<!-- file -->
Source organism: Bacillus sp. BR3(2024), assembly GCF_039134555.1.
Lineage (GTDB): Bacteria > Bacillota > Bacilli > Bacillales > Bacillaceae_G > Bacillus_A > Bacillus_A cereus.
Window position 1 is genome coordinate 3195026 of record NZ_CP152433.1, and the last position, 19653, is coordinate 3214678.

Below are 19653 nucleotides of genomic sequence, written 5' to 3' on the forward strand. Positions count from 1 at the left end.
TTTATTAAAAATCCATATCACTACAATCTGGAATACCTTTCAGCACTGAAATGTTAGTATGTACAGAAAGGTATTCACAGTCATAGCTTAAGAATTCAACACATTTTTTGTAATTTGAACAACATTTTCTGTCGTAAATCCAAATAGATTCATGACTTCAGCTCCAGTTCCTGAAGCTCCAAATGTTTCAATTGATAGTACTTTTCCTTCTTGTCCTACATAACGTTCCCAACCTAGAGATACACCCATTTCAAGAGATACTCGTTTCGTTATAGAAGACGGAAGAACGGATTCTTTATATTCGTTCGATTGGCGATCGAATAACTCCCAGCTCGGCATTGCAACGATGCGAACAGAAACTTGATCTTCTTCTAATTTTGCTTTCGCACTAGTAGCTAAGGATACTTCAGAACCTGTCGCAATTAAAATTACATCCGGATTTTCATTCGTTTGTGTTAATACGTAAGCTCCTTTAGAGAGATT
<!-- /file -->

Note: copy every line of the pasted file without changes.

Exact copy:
Source organism: Bacillus sp. BR3(2024), assembly GCF_039134555.1.
Lineage (GTDB): Bacteria > Bacillota > Bacilli > Bacillales > Bacillaceae_G > Bacillus_A > Bacillus_A cereus.
Window position 1 is genome coordinate 3195026 of record NZ_CP152433.1, and the last position, 19653, is coordinate 3214678.

Below are 19653 nucleotides of genomic sequence, written 5' to 3' on the forward strand. Positions count from 1 at the left end.
TTTATTAAAAATCCATATCACTACAATCTGGAATACCTTTCAGCACTGAAATGTTAGTATGTACAGAAAGGTATTCACAGTCATAGCTTAAGAATTCAACACATTTTTTGTAATTTGAACAACATTTTCTGTCGTAAATCCAAATAGATTCATGACTTCAGCTCCAGTTCCTGAAGCTCCAAATGTTTCAATTGATAGTACTTTTCCTTCTTGTCCTACATAACGTTCCCAACCTAGAGATACACCCATTTCAAGAGATACTCGTTTCGTTATAGAAGACGGAAGAACGGATTCTTTATATTCGTTCGATTGGCGATCGAATAACTCCCAGCTCGGCATTGCAACGATGCGAACAGAAACTTGATCTTCTTCTAATTTTGCTTTCGCACTAGTAGCTAAGGATACTTCAGAACCTGTCGCAATTAAAATTACATCCGGATTTTCATTCGTTTGTGTTAATACGTAAGCTCCTTTAGAGAGATT